16 Employee Engages in Manual Labor During FMLA Crouch v. Whirlpool Corp. 16

17 Employee Runs Errands or Goes Shopping While on FMLA Callison v. City of Philadelphia – The “stay-at- home” policy required an employee “to remain at home except for personal needs related to the reason for being on sick leave.” Colburn v. Park-Hannifin/Nichols Portland Division 17

18 Employee “Parties” While on FMLA Jaszczyszyn v. Advantage Health Physician Network- The Sixth Circuit found that the employer “rightfully considered workplace FMLA fraud to be a serious issue” and affirmed the dismissal of Jaszczyszyn’s FMLA retaliation claim because “she failed to disprove the employer’s honest belief that her behavior in the photos contradicted her claims of total disability.” 18

19 Employee Sneaks Off on Pleasure Trip Pellegrino v. CWA Lineberry v. Richards, et al. 19

20 Employee Fails to Take Care of Family Member on FMLA Scruggs v. Carrier Corp. Hamm v. Nestle USA, Inc. 20

21 Suspicious Behavior Suggesting FMLA Abuse Taking FMLA after being denied vacation or personal leave A pattern of Friday and/or Monday absences Direct or anonymous complaints or tips from coworkers 21

22 The article review revealed… the employer’s capacity to take action concerning various types of FMLA abuse the value of policies, including those that prohibit falsification that surveillance videos, private investigators, Facebook, asking effective questions and placing phone calls are lawful, compelling and legitimate means of addressing FMLA abuse 22

23 WHAT IS YOUR PERCEPTION OF THE RIGOR OF THE RESEARCH DESCRIBED IN THE ARTICLE? Item Two – Phil Holmes and Rob Tench 23

24 Rigorous - Pro The article is recently published (Spring, 2014) in a well-respected legal publication (Employee Relations Law Journal) The author’s research was extensive – More than 70 court cases were reviewed – Interpretation and expansion of court rulings in support of possible responses to FMLA abuse were detailed and in-depth – More than five pages of end notes presented Article was pragmatic and “real world” 24

25 Rigorous - Cons The author is a practicing attorney, not a legal scholar or academician No literature review is provided, and no references to other articles, books, or studies are cited in the text The author “represents management in all types of employment issues and litigation,” and reveals surprising animus toward employees who abuse FMLA 25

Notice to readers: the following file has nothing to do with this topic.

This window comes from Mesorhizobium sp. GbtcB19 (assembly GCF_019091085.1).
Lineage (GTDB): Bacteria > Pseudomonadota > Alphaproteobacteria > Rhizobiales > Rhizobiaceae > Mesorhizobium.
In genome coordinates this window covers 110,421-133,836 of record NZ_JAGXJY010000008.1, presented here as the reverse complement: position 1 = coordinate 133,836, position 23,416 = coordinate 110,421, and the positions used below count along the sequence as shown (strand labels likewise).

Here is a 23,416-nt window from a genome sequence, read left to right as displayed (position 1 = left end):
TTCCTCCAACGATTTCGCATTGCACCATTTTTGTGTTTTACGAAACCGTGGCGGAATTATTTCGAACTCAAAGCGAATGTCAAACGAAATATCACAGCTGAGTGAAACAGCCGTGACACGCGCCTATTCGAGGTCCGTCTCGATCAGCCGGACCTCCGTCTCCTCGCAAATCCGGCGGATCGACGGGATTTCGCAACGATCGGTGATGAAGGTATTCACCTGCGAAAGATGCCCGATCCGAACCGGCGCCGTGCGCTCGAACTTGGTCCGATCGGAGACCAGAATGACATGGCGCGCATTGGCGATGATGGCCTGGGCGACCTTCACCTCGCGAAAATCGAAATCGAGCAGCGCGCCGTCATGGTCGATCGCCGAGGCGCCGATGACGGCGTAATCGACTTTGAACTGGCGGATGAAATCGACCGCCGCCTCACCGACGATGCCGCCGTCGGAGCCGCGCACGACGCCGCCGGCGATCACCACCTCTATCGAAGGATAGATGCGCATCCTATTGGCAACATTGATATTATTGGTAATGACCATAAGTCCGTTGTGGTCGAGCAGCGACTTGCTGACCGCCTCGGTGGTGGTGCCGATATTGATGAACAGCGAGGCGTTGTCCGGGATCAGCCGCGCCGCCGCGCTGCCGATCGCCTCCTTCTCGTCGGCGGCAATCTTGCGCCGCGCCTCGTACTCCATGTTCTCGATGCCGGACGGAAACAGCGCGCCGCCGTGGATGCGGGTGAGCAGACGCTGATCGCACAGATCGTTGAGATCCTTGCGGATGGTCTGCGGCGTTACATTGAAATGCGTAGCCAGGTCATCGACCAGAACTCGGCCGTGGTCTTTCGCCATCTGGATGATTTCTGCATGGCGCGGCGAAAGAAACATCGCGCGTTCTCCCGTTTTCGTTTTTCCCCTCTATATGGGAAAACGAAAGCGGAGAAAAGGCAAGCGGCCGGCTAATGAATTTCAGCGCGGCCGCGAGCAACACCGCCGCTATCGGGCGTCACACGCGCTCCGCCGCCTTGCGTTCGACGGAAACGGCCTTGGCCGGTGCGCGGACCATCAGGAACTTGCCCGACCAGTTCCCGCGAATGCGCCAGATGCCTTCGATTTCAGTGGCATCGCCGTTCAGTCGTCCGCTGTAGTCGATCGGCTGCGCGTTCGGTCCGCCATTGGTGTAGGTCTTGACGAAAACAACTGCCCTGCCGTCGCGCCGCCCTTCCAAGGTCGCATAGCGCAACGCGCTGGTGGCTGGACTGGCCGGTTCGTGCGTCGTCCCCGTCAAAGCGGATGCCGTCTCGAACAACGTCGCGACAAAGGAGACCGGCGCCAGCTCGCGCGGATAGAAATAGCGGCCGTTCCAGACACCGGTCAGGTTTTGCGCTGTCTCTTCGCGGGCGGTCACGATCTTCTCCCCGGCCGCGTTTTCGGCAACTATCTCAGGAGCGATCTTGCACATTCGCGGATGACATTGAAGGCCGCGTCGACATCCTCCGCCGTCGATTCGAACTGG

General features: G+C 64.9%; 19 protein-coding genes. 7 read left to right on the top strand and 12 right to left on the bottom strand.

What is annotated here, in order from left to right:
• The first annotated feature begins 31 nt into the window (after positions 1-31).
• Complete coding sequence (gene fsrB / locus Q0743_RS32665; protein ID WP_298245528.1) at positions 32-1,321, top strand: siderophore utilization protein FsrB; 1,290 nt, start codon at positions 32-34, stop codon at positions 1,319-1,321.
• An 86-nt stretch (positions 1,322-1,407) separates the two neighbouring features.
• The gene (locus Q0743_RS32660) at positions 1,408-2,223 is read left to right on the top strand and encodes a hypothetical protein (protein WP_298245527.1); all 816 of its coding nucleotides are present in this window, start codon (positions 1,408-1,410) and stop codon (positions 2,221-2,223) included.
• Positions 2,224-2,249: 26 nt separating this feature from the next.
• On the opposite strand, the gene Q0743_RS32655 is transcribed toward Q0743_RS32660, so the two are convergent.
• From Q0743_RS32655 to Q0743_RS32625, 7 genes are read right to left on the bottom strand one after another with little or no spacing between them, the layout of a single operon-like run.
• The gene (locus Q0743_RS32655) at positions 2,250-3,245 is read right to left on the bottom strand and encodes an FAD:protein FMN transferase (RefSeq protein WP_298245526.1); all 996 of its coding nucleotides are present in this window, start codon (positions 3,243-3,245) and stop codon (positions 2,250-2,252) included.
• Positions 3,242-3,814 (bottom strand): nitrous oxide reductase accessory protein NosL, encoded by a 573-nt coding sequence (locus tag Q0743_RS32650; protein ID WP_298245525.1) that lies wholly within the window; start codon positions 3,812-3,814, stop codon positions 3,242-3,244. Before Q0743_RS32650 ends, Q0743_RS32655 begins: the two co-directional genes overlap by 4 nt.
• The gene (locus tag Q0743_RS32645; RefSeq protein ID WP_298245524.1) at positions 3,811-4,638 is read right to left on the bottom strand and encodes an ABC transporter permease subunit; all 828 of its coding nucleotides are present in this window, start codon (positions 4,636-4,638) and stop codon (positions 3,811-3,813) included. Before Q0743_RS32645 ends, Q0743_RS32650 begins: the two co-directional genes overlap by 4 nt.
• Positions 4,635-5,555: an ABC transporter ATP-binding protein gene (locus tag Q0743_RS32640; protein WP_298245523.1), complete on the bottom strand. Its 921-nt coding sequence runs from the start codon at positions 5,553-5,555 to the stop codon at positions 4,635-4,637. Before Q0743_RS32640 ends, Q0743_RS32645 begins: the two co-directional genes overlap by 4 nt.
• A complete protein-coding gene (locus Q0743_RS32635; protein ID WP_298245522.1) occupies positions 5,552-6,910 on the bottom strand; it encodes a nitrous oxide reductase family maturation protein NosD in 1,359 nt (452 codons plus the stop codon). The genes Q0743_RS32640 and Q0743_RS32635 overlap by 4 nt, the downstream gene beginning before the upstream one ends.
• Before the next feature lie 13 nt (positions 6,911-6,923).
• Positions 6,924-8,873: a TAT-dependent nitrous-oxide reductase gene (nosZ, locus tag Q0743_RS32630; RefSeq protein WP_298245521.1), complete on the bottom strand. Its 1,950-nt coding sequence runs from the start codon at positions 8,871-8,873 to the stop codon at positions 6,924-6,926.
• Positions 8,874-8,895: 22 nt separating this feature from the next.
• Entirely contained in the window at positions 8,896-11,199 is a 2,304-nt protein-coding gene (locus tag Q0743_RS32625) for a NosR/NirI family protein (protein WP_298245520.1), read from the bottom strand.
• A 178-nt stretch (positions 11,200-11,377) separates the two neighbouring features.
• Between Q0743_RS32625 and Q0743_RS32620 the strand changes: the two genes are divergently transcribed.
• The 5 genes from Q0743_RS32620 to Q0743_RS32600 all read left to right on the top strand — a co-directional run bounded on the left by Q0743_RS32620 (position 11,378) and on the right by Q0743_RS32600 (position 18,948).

26 Rigorous - Cons The article is tactical, and focuses only on methods to “catch” FMLA abusers and on the judicial review and sanction of those methods. The extent of FMLA abuse in relation to all FMLA users is not reported, nor does the author explore: – the reasons behind FMLA abuse – the possible ramifications in the workplace of following the author’s advice, such as the use of: videotaping co-workers as informants private investigators 26

27 Rigorous - Cons The author did not address key and relevant questions: – Might FMLA abuses be prevented by better communication to potential or actual FMLA users? – To what extent does FMLA abuse reflect underlying conflicts between management and employees? Of the 13 cases of FMLA abuse that the author cited, 69% (9 of the abusers) involved non-managerial employees; only 1 FMLA abuser is clearly a white-collar employee. The fact that the majority of FMLA abusers (cited in the article, at least) are “front-line” employees is neither called out nor explored. 27

28 WHAT KIND OF POLICY IS BEING DISCUSSED? EXPLAIN. Item Three – Rob Tench 28

29 Policy Type FMLA and FMLA Abuse Policies are regulatory because they: – contain formalized rules. – require or prohibit certain behaviors. – imply enforcement and penalties for those who break the policies. 29

30 Policy Type A FMLA Abuse Policy also has elements of a redistributive policy because it: – shifts power from employees who are abusing FMLA to employers who are trying to either stop the abuse or impose consequences for that abuse. – generates intense conflict between employees and employers who are unlikely to compromise or negotiate their differences. – is marked by sharp divisions and ideological intensity. 30

31 WHAT STRATEGIES MIGHT BE USEFUL IN PROMOTING SUPPORT FOR THE POLICY? Item Four – Phil Holmes and Rob Tench 31

32 Promoting Policy Support This article does not promote or explore the responsible use of the FMLA policy, but instead focuses on: – limitations within the language of FMLA for addressing potential abuses. – lawful options (not spelled out by FMLA but supported by recent court cases) for documenting FMLA abuse and responding appropriately. Essentially, the article implies de facto amendments to FMLA, in response to the policy’s failure to spell out the options management has when responding to FMLA abuse. These de facto amendments reflect judicial guidance in the absence of statutory language. 32